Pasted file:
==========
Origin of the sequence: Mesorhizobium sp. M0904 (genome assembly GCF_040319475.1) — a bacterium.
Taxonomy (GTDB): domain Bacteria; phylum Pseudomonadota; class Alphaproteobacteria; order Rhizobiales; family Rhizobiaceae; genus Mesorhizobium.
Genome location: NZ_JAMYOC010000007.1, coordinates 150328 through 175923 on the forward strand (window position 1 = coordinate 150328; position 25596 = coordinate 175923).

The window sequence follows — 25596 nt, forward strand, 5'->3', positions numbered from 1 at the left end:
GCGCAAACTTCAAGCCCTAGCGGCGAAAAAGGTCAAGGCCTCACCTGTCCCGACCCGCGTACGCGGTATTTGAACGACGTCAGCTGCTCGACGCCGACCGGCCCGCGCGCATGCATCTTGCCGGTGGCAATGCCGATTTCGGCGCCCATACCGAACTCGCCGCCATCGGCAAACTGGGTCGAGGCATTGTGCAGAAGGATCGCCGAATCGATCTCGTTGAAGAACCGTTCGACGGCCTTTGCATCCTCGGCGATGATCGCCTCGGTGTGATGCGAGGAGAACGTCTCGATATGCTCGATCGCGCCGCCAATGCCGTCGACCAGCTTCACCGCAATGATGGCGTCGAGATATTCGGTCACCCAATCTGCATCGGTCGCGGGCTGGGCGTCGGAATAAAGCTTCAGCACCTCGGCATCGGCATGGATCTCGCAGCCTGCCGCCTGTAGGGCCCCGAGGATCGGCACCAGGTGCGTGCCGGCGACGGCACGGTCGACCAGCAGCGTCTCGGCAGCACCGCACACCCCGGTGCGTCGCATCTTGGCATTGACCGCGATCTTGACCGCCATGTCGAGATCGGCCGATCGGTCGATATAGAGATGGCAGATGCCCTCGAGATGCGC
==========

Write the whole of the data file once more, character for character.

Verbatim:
Origin of the sequence: Mesorhizobium sp. M0904 (genome assembly GCF_040319475.1) — a bacterium.
Taxonomy (GTDB): domain Bacteria; phylum Pseudomonadota; class Alphaproteobacteria; order Rhizobiales; family Rhizobiaceae; genus Mesorhizobium.
Genome location: NZ_JAMYOC010000007.1, coordinates 150328 through 175923 on the forward strand (window position 1 = coordinate 150328; position 25596 = coordinate 175923).

The window sequence follows — 25596 nt, forward strand, 5'->3', positions numbered from 1 at the left end:
GCGCAAACTTCAAGCCCTAGCGGCGAAAAAGGTCAAGGCCTCACCTGTCCCGACCCGCGTACGCGGTATTTGAACGACGTCAGCTGCTCGACGCCGACCGGCCCGCGCGCATGCATCTTGCCGGTGGCAATGCCGATTTCGGCGCCCATACCGAACTCGCCGCCATCGGCAAACTGGGTCGAGGCATTGTGCAGAAGGATCGCCGAATCGATCTCGTTGAAGAACCGTTCGACGGCCTTTGCATCCTCGGCGATGATCGCCTCGGTGTGATGCGAGGAGAACGTCTCGATATGCTCGATCGCGCCGCCAATGCCGTCGACCAGCTTCACCGCAATGATGGCGTCGAGATATTCGGTCACCCAATCTGCATCGGTCGCGGGCTGGGCGTCGGAATAAAGCTTCAGCACCTCGGCATCGGCATGGATCTCGCAGCCTGCCGCCTGTAGGGCCCCGAGGATCGGCACCAGGTGCGTGCCGGCGACGGCACGGTCGACCAGCAGCGTCTCGGCAGCACCGCACACCCCGGTGCGTCGCATCTTGGCATTGACCGCGATCTTGACCGCCATGTCGAGATCGGCCGATCGGTCGATATAGAGATGGCAGATGCCCTCGAGATGCGC